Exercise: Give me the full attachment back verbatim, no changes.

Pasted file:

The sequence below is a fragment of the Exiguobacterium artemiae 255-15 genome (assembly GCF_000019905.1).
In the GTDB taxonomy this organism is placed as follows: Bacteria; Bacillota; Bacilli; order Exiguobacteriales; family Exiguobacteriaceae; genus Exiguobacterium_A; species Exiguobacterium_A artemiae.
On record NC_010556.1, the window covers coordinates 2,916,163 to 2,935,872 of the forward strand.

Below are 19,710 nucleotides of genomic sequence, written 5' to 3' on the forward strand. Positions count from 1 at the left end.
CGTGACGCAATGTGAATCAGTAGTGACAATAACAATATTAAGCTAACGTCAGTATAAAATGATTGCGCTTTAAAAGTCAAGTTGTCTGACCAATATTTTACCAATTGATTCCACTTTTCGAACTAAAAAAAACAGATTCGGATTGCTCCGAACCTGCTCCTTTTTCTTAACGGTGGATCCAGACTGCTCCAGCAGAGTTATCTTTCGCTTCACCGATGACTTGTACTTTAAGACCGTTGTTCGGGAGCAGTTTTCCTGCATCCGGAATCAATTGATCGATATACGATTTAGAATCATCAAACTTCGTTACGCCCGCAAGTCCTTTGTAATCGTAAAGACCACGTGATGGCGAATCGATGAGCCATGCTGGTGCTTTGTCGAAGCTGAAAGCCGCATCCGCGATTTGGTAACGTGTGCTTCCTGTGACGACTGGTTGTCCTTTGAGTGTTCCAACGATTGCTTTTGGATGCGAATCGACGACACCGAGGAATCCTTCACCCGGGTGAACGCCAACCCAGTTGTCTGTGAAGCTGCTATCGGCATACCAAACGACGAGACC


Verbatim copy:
The sequence below is a fragment of the Exiguobacterium artemiae 255-15 genome (assembly GCF_000019905.1).
In the GTDB taxonomy this organism is placed as follows: Bacteria; Bacillota; Bacilli; order Exiguobacteriales; family Exiguobacteriaceae; genus Exiguobacterium_A; species Exiguobacterium_A artemiae.
On record NC_010556.1, the window covers coordinates 2,916,163 to 2,935,872 of the forward strand.

Below are 19,710 nucleotides of genomic sequence, written 5' to 3' on the forward strand. Positions count from 1 at the left end.
CGTGACGCAATGTGAATCAGTAGTGACAATAACAATATTAAGCTAACGTCAGTATAAAATGATTGCGCTTTAAAAGTCAAGTTGTCTGACCAATATTTTACCAATTGATTCCACTTTTCGAACTAAAAAAAACAGATTCGGATTGCTCCGAACCTGCTCCTTTTTCTTAACGGTGGATCCAGACTGCTCCAGCAGAGTTATCTTTCGCTTCACCGATGACTTGTACTTTAAGACCGTTGTTCGGGAGCAGTTTTCCTGCATCCGGAATCAATTGATCGATATACGATTTAGAATCATCAAACTTCGTTACGCCCGCAAGTCCTTTGTAATCGTAAAGACCACGTGATGGCGAATCGATGAGCCATGCTGGTGCTTTGTCGAAGCTGAAAGCCGCATCCGCGATTTGGTAACGTGTGCTTCCTGTGACGACTGGTTGTCCTTTGAGTGTTCCAACGATTGCTTTTGGATGCGAATCGACGACACCGAGGAATCCTTCACCCGGGTGAACGCCAACCCAGTTGTCTGTGAAGCTGCTATCGGCATACCAAACGACGAGACC